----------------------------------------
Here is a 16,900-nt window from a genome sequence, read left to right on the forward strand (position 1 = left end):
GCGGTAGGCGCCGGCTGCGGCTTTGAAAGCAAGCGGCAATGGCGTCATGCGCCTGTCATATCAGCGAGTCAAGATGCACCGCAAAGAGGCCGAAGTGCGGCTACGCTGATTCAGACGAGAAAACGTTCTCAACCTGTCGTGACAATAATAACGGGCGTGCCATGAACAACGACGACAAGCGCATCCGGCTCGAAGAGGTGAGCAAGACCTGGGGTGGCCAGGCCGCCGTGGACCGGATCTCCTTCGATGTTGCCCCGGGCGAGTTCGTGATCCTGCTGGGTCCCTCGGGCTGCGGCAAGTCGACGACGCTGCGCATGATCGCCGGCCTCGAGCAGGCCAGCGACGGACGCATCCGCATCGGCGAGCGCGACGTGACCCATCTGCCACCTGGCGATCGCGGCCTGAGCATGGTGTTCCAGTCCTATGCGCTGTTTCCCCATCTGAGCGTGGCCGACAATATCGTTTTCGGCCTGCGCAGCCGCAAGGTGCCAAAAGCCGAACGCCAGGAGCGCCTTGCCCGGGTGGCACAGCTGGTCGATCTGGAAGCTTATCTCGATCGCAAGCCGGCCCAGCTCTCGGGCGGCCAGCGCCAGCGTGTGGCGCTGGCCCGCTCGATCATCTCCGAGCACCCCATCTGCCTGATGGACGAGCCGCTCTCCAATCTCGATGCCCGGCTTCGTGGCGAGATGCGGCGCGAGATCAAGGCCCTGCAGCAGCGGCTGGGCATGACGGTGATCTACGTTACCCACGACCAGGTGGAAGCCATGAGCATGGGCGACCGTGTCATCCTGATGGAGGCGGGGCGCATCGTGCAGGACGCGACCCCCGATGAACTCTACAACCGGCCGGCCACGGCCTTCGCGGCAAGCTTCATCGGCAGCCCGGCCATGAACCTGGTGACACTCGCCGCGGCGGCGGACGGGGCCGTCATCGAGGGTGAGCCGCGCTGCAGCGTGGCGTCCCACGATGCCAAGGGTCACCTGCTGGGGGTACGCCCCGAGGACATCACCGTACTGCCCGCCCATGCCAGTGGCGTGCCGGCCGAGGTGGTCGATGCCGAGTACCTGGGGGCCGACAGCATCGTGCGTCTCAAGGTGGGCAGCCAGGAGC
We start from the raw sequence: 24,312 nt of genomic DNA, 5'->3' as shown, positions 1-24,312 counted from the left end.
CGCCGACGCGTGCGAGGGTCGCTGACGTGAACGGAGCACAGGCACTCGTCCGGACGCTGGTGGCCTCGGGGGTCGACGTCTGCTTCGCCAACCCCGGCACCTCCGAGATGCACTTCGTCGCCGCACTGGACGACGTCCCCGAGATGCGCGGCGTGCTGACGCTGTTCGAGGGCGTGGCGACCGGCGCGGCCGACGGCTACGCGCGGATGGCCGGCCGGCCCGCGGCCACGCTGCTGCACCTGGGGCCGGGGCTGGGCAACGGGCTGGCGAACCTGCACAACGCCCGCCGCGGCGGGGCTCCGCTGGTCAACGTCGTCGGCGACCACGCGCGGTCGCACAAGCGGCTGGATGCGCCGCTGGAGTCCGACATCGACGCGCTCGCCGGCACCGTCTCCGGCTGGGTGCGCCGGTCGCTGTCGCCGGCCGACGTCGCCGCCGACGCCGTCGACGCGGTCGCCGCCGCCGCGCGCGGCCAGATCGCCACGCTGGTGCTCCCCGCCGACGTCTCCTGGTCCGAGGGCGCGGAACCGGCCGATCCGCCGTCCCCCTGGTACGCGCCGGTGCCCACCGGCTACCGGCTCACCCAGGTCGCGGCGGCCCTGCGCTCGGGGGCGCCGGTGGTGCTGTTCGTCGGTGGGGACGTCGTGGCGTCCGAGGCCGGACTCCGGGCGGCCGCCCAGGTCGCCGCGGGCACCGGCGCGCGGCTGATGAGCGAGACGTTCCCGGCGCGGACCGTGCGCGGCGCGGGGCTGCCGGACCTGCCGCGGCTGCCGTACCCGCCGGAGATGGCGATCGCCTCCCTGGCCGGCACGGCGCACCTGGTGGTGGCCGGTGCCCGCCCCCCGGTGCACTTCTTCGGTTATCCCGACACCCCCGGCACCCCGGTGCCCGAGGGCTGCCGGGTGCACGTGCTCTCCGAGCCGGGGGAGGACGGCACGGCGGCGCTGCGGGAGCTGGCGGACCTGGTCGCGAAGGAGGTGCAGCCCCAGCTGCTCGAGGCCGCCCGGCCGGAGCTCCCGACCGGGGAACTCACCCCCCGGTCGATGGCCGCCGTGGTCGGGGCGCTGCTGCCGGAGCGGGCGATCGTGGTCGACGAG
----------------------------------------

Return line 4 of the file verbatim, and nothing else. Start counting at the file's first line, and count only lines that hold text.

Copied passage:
CGCCGACGCGTGCGAGGGTCGCTGACGTGAACGGAGCACAGGCACTCGTCCGGACGCTGGTGGCCTCGGGGGTCGACGTCTGCTTCGCCAACCCCGGCACCTCCGAGATGCACTTCGTCGCCGCACTGGACGACGTCCCCGAGATGCGCGGCGTGCTGACGCTGTTCGAGGGCGTGGCGACCGGCGCGGCCGACGGCTACGCGCGGATGGCCGGCCGGCCCGCGGCCACGCTGCTGCACCTGGGGCCGGGGCTGGGCAACGGGCTGGCGAACCTGCACAACGCCCGCCGCGGCGGGGCTCCGCTGGTCAACGTCGTCGGCGACCACGCGCGGTCGCACAAGCGGCTGGATGCGCCGCTGGAGTCCGACATCGACGCGCTCGCCGGCACCGTCTCCGGCTGGGTGCGCCGGTCGCTGTCGCCGGCCGACGTCGCCGCCGACGCCGTCGACGCGGTCGCCGCCGCCGCGCGCGGCCAGATCGCCACGCTGGTGCTCCCCGCCGACGTCTCCTGGTCCGAGGGCGCGGAACCGGCCGATCCGCCGTCCCCCTGGTACGCGCCGGTGCCCACCGGCTACCGGCTCACCCAGGTCGCGGCGGCCCTGCGCTCGGGGGCGCCGGTGGTGCTGTTCGTCGGTGGGGACGTCGTGGCGTCCGAGGCCGGACTCCGGGCGGCCGCCCAGGTCGCCGCGGGCACCGGCGCGCGGCTGATGAGCGAGACGTTCCCGGCGCGGACCGTGCGCGGCGCGGGGCTGCCGGACCTGCCGCGGCTGCCGTACCCGCCGGAGATGGCGATCGCCTCCCTGGCCGGCACGGCGCACCTGGTGGTGGCCGGTGCCCGCCCCCCGGTGCACTTCTTCGGTTATCCCGACACCCCCGGCACCCCGGTGCCCGAGGGCTGCCGGGTGCACGTGCTCTCCGAGCCGGGGGAGGACGGCACGGCGGCGCTGCGGGAGCTGGCGGACCTGGTCGCGAAGGAGGTGCAGCCCCAGCTGCTCGAGGCCGCCCGGCCGGAGCTCCCGACCGGGGAACTCACCCCCCGGTCGATGGCCGCCGTGGTCGGGGCGCTGCTGCCGGAGCGGGCGATCGTGGTCGACGAG